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Yes - Tales From Topographic Oceans CD (album) cover

TALES FROM TOPOGRAPHIC OCEANS

Yes

 

Symphonic Prog

3.89 | 2360 ratings

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Ktrout
5 stars 'Tales from Topographic Oceans' is an album of considerable scope and complexity. Consisting of four large scale arrangements, the work is reputedly based around the Shastric scriptures. It's seems fairly unfathomable as to how exactly the scripture is manifast in the music and lyrics in other than very abstract terms - however, it is quite clear that the scope of the scriptures gave Yes plenty of freedom to experiment compositionally. Each piece may be viewed as a landscape, the music taking us on a journey through often very differing terrains, the lyrics through various aspects of our consciesness.

'Dance of the Dawn', the first arrangement to feature on 'Tales from Topographic Oceans', is introduced to us by the sound of waves. On top of this backdrop are crafted the albums opening notes, Steve Howe making use of the volume control on his guitar to fade in each plucked note individually - creating a sound similar to that of a violin. Rick Wakeman adds to this opening texture with underlying keyboard chords. This figure is repeated, with the inclusion of lyrics, sung principally by Anderson, but rich in vocal harmony in typical Yes style.

The music thereafter sees a polyphonic arrangement of guitar and keyboard, interwoven throughout the melody. Alan White, whilst not nearly as technical as Bill Bruford, aids the transition between contrasting themes with appropriate drum fills. He is underpinned by Chris Squire, who plays a complex and important bass part. Much variety of musical material is presented to the listener within the piece. If we employ the journey metaphor, the ultimate destination and apex of 'Dance of Dawn' is a fabulous, sweeping keyboard solo, such a one as has surely inspired keyboardist Jordan Rudess in his work on Dream Theater's 'Octavarium'.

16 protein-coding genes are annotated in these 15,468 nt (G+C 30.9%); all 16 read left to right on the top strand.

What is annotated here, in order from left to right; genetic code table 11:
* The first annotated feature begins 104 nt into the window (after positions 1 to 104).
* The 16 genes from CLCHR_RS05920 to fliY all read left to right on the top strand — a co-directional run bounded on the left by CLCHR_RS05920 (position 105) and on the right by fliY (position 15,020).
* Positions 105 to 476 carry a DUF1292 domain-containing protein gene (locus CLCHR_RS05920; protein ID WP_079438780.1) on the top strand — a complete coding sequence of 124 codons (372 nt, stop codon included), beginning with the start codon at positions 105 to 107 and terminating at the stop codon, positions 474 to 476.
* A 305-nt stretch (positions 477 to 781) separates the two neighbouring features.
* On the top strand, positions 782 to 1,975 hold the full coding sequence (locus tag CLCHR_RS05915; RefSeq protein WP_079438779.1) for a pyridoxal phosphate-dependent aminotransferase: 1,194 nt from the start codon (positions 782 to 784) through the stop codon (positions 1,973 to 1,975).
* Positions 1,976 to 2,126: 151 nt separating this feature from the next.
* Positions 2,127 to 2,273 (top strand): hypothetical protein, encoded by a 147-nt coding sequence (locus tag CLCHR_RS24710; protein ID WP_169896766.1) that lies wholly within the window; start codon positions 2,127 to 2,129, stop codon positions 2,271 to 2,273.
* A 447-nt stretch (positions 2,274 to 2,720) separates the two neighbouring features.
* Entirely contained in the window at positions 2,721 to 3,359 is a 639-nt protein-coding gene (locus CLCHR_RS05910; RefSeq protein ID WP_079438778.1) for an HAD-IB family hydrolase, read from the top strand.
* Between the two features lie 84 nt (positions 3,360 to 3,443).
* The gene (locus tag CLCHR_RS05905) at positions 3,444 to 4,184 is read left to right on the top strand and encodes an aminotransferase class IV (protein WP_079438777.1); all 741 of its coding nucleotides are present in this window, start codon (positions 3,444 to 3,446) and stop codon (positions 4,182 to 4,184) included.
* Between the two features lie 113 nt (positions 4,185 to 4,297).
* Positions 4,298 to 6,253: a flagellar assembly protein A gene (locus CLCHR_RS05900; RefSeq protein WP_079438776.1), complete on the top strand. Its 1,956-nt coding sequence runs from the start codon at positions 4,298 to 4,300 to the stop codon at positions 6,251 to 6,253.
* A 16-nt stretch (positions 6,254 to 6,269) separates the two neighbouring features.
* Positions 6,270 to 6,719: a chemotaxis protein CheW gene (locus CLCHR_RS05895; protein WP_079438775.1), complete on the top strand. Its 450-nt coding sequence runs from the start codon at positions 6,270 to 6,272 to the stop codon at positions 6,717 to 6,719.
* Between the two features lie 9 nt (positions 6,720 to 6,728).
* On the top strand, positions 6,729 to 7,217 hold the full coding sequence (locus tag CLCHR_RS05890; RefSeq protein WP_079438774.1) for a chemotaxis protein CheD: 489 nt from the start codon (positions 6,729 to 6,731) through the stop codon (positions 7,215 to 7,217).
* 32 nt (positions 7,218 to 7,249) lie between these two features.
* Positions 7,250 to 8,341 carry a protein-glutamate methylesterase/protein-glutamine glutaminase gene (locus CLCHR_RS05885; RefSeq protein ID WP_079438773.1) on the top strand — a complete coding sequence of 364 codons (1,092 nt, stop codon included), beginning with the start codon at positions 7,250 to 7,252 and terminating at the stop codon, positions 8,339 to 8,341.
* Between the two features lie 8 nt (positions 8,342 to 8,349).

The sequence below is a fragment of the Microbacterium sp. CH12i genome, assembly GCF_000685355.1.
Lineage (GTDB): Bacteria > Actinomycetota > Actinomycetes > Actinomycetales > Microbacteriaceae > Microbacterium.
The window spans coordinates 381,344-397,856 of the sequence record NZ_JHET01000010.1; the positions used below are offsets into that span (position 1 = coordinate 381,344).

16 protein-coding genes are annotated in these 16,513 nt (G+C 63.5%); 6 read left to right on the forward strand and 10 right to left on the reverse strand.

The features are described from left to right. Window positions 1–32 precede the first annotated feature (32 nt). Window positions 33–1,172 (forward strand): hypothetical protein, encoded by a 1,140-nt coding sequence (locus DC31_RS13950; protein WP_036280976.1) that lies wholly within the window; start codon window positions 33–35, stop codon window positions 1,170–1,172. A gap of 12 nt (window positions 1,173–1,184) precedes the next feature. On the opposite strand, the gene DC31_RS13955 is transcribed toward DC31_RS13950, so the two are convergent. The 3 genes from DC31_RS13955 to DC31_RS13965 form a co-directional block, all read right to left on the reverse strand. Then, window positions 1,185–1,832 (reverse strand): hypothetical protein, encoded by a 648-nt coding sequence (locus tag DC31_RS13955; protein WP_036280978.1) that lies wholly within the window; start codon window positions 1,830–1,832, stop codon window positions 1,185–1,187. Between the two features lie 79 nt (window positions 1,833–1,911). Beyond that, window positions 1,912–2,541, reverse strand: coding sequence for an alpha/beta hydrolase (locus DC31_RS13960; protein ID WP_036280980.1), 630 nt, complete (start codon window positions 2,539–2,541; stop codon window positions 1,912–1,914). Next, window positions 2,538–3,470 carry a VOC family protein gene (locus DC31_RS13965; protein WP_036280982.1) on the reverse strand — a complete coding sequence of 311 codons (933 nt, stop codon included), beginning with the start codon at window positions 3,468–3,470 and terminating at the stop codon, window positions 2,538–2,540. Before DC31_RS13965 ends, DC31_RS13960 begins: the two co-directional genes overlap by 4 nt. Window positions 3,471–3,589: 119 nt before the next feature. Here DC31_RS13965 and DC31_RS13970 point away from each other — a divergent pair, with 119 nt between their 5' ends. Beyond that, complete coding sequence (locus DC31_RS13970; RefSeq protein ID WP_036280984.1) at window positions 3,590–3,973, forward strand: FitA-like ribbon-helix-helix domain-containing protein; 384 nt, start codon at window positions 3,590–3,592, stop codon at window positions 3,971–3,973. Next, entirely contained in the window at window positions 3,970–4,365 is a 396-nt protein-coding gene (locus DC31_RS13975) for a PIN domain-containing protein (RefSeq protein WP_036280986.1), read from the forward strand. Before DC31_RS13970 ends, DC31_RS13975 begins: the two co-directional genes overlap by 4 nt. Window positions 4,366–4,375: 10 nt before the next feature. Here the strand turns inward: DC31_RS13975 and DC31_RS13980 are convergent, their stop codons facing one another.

'High the Memory' is lesser in tempo, but more atmospheric and lyrically profound than the arrangement prior, reaching back through time into the memories forming a part of ones individual consciousness. Anderson's vocals are sometimes harmonized by Rick Wakeman on keyboard as in the second lyrical figure; interestingly the third sees the harmonisation of vocals undertaken by Chris Squire on fretless base - a touch most pleasing to the ear. Wakeman creates most of the atmospheric textures which occur throughout the piece (and album), adding much to an effort he would sadly, later deride.

'Giants Under the Sun' reaches further back through consciousness and human history, receding into the realms of lost civilisation. It is the most experimental of the four compositions musically. A gong heralds the start of the arrangement, which is remarkable for being especially percussive. Alan White plays a hollowed out log and uses brushes on an aluminium sheet to create an intersting rhythmic effect at various locations within the music. Rick Wakeman creates ritch, amospheric bursts of sound on keyboard, equally percussive.

Following the initial theme of forgotten civilisation, comes a beautiful 'remembrence', a celebration of more recent civilisations and what they have impressed upon the culture of today. Howe plays an extended solo movement on classical guitar. This transcends into a peaceful vocal passage, before the primary theme is briefly re-instated and the piece brought to its conclusion.

'Ritual', the last of the four arrangements, is included in Yes' '35th Anniversary' compilation and concert DVD, being more accessible than the other three. The primary theme is particularly prominent, introduced by Howe and sung to the words 'Nous sommes du soleil'; 'We are of the sun'. The arrangement contains a Gamelan inspired percussion solo ensemble, feuturing the whole band playing timpani behind the lead of Allan White, who once again uses brushes on an aluminium sheet to create a very particular sound. The Gamelan passage is almost mesmeric - but by no means unpleasant, and reflects the diversity of musical material to be found on 'Tales from Topographic Oceans'.

Included in the CD package of 'Tales from Topographic Oceans' are studio run throughs of 'Dance of the Dawn' and 'Giants Under the Sun'. These working versions of the arrangements yield insight into the creation of the album.

'Tales from Topographic Oceans' is to my mind a masterpiece. A word of warning however - the album is not for those without patience, and willing to give it a few listens in order to grasp an understanding and appreciation for the music. When you do though, it's splendour will never leave you. Five stars.

Ktrout | 5/5 |

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